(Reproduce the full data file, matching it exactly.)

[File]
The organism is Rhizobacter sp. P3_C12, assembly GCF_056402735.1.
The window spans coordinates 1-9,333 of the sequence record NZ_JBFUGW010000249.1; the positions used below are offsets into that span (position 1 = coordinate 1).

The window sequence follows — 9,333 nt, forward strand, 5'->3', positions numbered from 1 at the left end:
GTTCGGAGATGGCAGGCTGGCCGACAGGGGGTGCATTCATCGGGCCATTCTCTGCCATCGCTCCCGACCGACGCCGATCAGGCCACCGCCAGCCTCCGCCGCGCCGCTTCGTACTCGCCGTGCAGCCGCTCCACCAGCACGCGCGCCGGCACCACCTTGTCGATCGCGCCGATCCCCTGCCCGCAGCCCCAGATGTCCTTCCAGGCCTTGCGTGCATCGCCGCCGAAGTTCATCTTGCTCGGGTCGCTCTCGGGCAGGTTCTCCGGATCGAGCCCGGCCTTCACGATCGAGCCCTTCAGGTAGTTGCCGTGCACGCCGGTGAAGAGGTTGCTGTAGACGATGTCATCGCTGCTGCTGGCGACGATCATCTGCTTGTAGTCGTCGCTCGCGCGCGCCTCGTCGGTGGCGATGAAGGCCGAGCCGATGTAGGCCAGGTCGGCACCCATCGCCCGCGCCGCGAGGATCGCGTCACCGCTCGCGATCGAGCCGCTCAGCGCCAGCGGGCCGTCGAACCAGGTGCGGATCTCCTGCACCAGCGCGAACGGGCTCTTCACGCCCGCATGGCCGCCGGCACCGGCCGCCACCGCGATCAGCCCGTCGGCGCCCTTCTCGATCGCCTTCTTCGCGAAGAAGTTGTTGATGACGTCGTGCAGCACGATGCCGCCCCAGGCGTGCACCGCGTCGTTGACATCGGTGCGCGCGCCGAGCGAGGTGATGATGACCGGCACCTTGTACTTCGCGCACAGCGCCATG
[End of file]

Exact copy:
The organism is Rhizobacter sp. P3_C12, assembly GCF_056402735.1.
The window spans coordinates 1-9,333 of the sequence record NZ_JBFUGW010000249.1; the positions used below are offsets into that span (position 1 = coordinate 1).

The window sequence follows — 9,333 nt, forward strand, 5'->3', positions numbered from 1 at the left end:
GTTCGGAGATGGCAGGCTGGCCGACAGGGGGTGCATTCATCGGGCCATTCTCTGCCATCGCTCCCGACCGACGCCGATCAGGCCACCGCCAGCCTCCGCCGCGCCGCTTCGTACTCGCCGTGCAGCCGCTCCACCAGCACGCGCGCCGGCACCACCTTGTCGATCGCGCCGATCCCCTGCCCGCAGCCCCAGATGTCCTTCCAGGCCTTGCGTGCATCGCCGCCGAAGTTCATCTTGCTCGGGTCGCTCTCGGGCAGGTTCTCCGGATCGAGCCCGGCCTTCACGATCGAGCCCTTCAGGTAGTTGCCGTGCACGCCGGTGAAGAGGTTGCTGTAGACGATGTCATCGCTGCTGCTGGCGACGATCATCTGCTTGTAGTCGTCGCTCGCGCGCGCCTCGTCGGTGGCGATGAAGGCCGAGCCGATGTAGGCCAGGTCGGCACCCATCGCCCGCGCCGCGAGGATCGCGTCACCGCTCGCGATCGAGCCGCTCAGCGCCAGCGGGCCGTCGAACCAGGTGCGGATCTCCTGCACCAGCGCGAACGGGCTCTTCACGCCCGCATGGCCGCCGGCACCGGCCGCCACCGCGATCAGCCCGTCGGCGCCCTTCTCGATCGCCTTCTTCGCGAAGAAGTTGTTGATGACGTCGTGCAGCACGATGCCGCCCCAGGCGTGCACCGCGTCGTTGACATCGGTGCGCGCGCCGAGCGAGGTGATGATGACCGGCACCTTGTACTTCGCGCACAGCGCCATG